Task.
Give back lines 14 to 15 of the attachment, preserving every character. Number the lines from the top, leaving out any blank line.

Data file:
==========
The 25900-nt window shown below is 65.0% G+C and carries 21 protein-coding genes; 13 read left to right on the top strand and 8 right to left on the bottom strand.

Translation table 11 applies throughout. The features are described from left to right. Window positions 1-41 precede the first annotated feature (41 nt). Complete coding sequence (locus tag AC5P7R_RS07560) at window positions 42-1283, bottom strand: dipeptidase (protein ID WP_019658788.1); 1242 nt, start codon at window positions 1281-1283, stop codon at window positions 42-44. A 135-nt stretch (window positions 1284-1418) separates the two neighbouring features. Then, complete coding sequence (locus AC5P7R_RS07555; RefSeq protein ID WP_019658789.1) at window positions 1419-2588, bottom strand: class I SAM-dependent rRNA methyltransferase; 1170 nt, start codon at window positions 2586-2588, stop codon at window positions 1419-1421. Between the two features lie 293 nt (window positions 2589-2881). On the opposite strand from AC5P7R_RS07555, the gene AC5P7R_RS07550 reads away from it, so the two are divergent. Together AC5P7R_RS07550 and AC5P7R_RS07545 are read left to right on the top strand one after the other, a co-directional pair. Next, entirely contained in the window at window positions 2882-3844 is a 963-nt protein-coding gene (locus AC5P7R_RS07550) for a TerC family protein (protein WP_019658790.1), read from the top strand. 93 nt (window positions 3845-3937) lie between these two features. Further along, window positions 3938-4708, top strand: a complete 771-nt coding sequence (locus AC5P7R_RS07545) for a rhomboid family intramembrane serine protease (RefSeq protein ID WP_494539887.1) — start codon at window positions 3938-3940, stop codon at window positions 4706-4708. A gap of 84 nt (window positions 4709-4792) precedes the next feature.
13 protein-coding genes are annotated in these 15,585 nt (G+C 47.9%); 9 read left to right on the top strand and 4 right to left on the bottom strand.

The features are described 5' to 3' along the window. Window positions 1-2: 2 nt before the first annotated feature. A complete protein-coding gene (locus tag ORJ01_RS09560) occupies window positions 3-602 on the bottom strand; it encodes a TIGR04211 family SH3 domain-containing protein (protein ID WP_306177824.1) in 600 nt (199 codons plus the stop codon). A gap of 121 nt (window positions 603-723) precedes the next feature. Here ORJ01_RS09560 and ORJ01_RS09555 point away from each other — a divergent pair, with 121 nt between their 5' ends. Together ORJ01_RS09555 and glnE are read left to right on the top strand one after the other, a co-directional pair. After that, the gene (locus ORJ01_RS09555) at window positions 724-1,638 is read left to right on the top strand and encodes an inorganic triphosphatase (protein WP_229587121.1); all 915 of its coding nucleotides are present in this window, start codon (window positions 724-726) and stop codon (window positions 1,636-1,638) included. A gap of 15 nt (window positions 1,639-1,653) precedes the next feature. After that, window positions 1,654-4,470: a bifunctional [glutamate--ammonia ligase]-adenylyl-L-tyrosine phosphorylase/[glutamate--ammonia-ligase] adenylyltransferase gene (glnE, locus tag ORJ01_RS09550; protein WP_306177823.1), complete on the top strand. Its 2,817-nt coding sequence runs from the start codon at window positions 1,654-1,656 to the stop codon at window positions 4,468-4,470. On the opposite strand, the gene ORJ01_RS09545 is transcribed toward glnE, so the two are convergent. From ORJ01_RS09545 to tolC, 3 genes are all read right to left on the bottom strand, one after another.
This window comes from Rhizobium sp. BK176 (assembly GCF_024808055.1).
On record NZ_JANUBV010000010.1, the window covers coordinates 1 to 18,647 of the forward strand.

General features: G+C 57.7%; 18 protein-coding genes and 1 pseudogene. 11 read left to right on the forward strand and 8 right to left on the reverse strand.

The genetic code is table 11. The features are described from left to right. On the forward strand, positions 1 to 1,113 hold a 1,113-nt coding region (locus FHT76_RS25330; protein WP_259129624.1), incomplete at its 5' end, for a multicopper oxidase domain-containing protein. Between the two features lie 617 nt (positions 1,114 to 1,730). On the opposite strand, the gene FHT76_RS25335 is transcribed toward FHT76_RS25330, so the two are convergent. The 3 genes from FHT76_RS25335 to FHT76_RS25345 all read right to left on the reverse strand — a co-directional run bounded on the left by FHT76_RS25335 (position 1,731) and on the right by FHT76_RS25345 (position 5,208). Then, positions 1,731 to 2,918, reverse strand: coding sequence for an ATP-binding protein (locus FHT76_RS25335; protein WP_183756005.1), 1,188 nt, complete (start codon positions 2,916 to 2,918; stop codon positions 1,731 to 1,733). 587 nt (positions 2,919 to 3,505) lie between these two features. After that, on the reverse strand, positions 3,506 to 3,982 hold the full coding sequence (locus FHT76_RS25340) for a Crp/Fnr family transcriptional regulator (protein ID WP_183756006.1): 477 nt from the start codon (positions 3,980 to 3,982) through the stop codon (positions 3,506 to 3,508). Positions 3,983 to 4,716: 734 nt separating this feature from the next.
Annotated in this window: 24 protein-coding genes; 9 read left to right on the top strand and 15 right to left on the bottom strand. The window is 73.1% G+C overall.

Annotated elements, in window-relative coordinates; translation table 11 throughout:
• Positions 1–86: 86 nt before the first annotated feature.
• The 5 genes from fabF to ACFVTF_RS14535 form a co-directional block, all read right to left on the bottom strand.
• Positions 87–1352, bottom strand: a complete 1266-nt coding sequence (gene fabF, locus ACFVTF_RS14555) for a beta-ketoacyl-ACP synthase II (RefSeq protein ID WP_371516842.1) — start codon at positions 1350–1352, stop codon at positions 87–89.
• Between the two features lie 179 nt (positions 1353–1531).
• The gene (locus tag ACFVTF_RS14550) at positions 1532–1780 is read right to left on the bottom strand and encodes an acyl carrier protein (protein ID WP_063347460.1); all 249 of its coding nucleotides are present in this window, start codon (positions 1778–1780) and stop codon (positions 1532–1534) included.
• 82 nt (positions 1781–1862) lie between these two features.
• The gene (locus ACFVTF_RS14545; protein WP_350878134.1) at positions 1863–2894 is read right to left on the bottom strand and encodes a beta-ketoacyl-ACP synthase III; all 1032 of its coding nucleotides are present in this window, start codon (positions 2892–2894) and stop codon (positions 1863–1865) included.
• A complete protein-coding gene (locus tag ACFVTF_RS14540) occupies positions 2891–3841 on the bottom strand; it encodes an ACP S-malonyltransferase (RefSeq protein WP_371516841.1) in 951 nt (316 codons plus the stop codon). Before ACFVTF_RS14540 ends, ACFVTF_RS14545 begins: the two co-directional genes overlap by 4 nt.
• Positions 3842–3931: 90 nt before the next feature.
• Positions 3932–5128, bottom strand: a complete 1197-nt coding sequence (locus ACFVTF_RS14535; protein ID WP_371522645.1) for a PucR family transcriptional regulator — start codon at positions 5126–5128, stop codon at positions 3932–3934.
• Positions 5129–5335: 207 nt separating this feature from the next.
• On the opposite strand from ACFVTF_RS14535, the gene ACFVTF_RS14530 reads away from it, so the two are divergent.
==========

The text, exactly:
• Between the two features lie 179 nt (positions 1353–1531).
• The gene (locus tag ACFVTF_RS14550) at positions 1532–1780 is read right to left on the bottom strand and encodes an acyl carrier protein (protein ID WP_063347460.1); all 249 of its coding nucleotides are present in this window, start codon (positions 1778–1780) and stop codon (positions 1532–1534) included.